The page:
Publication Type: Fiscal Impact, Regional Modeling, Housing, Property Taxes, Public Policy, Revenue Forecasting, Taxation
Authors: Archer, Wayne R.; Denslow, David A.; Dewey, James F.; Gatzlaff, Dean H.; Johns, Tracy L.; Macpherson, David A.; Norrbin, Stefan C.; Schlagenhauf, Donald E.; Scicchitano, Michael J.; Sirmans, G. Stacy; Stroh, Robert C.; Williamson, Anne R.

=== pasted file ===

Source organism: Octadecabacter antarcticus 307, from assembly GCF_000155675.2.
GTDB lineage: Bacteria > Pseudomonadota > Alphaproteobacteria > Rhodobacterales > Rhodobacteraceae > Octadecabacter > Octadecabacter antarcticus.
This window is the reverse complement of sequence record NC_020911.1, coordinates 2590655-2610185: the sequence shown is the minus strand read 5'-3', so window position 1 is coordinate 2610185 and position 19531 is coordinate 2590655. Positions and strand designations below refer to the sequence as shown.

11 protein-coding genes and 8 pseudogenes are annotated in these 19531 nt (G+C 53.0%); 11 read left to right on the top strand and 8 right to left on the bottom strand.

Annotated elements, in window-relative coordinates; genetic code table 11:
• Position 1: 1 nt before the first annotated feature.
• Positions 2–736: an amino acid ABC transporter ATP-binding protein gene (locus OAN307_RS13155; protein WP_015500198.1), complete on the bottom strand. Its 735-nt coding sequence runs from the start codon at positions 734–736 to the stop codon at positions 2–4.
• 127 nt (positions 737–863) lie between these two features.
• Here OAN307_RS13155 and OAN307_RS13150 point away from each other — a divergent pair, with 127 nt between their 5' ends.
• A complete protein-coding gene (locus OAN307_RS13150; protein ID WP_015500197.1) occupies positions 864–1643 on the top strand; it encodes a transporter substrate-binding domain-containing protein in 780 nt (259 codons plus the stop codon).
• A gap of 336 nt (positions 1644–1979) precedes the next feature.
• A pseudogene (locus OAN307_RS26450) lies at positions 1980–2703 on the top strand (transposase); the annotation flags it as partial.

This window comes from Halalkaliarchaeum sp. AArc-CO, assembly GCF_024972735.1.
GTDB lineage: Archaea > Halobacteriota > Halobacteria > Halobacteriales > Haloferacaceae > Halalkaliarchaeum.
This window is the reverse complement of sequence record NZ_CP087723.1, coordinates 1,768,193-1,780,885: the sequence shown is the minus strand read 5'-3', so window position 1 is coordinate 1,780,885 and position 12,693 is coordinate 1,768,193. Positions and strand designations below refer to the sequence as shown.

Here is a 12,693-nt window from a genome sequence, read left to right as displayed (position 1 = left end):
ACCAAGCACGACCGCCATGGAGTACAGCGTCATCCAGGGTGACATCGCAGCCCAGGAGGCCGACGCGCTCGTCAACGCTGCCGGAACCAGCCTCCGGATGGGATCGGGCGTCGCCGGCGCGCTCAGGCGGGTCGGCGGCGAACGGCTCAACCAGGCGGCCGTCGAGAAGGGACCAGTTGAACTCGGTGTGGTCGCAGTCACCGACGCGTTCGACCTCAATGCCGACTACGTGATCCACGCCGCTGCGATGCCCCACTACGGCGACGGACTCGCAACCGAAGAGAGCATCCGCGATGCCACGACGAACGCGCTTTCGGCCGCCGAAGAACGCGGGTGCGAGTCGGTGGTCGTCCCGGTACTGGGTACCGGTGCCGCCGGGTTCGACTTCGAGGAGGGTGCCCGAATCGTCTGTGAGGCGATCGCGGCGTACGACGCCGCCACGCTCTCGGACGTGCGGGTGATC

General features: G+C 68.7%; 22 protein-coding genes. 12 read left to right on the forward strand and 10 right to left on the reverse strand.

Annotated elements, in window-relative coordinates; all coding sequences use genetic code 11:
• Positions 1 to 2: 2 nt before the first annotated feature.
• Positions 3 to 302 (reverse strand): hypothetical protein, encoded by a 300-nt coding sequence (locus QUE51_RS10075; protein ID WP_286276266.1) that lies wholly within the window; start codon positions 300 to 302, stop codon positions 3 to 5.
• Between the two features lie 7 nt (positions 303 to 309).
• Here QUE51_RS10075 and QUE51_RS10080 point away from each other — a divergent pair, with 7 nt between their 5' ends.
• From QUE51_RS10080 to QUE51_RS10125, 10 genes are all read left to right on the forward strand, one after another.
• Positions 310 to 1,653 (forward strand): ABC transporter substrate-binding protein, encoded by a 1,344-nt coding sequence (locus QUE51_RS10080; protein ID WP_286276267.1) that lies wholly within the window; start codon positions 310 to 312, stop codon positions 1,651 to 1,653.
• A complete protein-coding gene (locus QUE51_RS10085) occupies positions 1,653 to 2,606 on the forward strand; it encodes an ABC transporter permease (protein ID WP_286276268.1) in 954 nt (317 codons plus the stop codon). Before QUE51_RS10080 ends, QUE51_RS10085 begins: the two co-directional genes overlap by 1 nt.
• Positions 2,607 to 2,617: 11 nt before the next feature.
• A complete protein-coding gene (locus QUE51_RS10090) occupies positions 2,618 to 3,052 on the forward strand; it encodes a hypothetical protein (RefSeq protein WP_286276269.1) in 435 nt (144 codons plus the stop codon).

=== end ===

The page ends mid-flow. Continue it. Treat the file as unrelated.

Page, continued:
Division: Economic Analysis
The interaction between the Save Our Homes assessment limit and Florida’s housing boom created a property tax system riddled with inequities and inefficiencies. The inequities are obvious, and the newspapers are filled with examples: neighbors with similar houses but one paying twice the property tax of the other. A more subtle inequity is that Save Our Homes favors homesteaders over renters, who on average are less affluent. The inefficiencies are both economic and political.
Property taxes, Public policy, Save Our Homes